Native grape species grow inflorescence and fruit in downward facing habit

Native grape species grow inflorescence and fruit in downward facing habit

Listed by the Department of Natural Heritage in the ‘Highly Invasive’ class, porcelain-berry is a serious threat to our native plant communities. Like all the plants called invasive exotics, it grows rapidly and has few pests because it did not evolve here with the checks and balances of competition from the plants and animals that live here. Instead it takes the place of the plants that supply the resources our native wildlife needs. The Flora of Virginia describes it as “A troublesome, shade tolerant invasive species capable of strangling native forest vegetation.”

Invasive exotics like porcelain-berry, japanese honeysuckle, and oriental bittersweet vines can literally smother forests

Invasive exotics like porcelain-berry, japanese honeysuckle, and oriental bittersweet vines can literally smother forests



At Dyke Marsh Wildlife Preserve in Alexandria, porcelain-berry is one of the top seven invasives the National Park Service (NPS) has targeted for removal. Quite a number of Virginia Native Plant Society members have taken the Weed Warrior training the NPS offers, and meet there to engage in the rewarding work of freeing up the natives so important to the marsh ecology.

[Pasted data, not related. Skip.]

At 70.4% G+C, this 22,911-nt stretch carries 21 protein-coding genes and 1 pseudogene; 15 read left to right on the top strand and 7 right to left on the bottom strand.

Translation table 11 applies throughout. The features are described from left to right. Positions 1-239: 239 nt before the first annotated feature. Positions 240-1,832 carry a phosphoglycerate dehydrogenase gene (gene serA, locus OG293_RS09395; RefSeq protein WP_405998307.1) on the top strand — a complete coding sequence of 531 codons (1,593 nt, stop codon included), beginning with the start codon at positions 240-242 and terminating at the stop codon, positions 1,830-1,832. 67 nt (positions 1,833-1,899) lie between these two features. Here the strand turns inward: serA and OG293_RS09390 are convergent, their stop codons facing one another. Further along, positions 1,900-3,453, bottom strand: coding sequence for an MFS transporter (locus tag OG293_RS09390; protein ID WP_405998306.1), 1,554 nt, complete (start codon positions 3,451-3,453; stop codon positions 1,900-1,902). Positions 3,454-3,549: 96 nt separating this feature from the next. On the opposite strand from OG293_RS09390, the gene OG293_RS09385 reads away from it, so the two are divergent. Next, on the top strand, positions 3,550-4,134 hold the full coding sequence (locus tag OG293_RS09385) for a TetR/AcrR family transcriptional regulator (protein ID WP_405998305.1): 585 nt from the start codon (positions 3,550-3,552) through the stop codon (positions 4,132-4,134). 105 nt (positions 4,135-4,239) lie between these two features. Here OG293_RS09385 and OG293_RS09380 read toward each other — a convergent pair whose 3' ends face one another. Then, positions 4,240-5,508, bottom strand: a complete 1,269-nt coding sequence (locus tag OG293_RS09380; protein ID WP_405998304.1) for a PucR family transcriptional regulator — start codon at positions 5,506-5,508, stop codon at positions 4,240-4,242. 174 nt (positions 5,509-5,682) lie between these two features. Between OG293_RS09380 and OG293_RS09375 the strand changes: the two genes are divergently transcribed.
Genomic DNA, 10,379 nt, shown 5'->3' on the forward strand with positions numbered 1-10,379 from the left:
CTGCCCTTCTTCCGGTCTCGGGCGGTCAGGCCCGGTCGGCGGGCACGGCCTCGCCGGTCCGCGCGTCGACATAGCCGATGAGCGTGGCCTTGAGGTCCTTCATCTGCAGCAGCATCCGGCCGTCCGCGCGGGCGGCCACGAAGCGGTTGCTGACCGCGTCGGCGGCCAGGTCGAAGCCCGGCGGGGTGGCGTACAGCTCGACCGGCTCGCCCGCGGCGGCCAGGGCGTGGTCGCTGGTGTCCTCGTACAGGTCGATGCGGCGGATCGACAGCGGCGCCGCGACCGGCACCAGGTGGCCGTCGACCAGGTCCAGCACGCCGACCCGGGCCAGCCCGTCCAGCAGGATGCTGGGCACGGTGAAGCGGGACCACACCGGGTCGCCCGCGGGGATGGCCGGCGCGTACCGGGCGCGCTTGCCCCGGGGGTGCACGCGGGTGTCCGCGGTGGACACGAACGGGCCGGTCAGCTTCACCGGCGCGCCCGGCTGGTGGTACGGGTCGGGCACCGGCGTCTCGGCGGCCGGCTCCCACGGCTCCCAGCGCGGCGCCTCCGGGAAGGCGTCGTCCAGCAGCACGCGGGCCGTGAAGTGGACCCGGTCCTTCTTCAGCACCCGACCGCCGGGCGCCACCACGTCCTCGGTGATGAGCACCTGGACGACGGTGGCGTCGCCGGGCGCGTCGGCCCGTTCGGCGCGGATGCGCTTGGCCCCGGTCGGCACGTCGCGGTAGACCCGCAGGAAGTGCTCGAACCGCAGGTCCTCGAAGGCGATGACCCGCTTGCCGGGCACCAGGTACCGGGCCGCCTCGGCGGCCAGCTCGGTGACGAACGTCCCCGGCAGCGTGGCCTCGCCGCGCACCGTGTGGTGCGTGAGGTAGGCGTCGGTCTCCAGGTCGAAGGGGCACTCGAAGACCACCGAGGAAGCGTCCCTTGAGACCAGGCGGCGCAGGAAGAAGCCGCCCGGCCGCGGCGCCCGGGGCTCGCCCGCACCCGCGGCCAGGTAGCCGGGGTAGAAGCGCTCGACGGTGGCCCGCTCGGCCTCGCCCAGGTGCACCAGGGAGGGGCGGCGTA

Ken Adams, currently the Warrior-in-Charge at the Dyke Marsh location,demonstrated some useful techniques recently for battling the thick top layers of porcelain vine that blanket large areas there.  Often it is impossible to know what plants are still alive under the P.berry vine, which kills what it grows over by blocking the sunlight.

Ken Adams demonstrates proper weed warrior techniques. This spicebush was one of the victories at Dyke Marsh.

Ken Adams demonstrates proper weed warrior techniques. This spicebush was one of the victories at Dyke Marsh.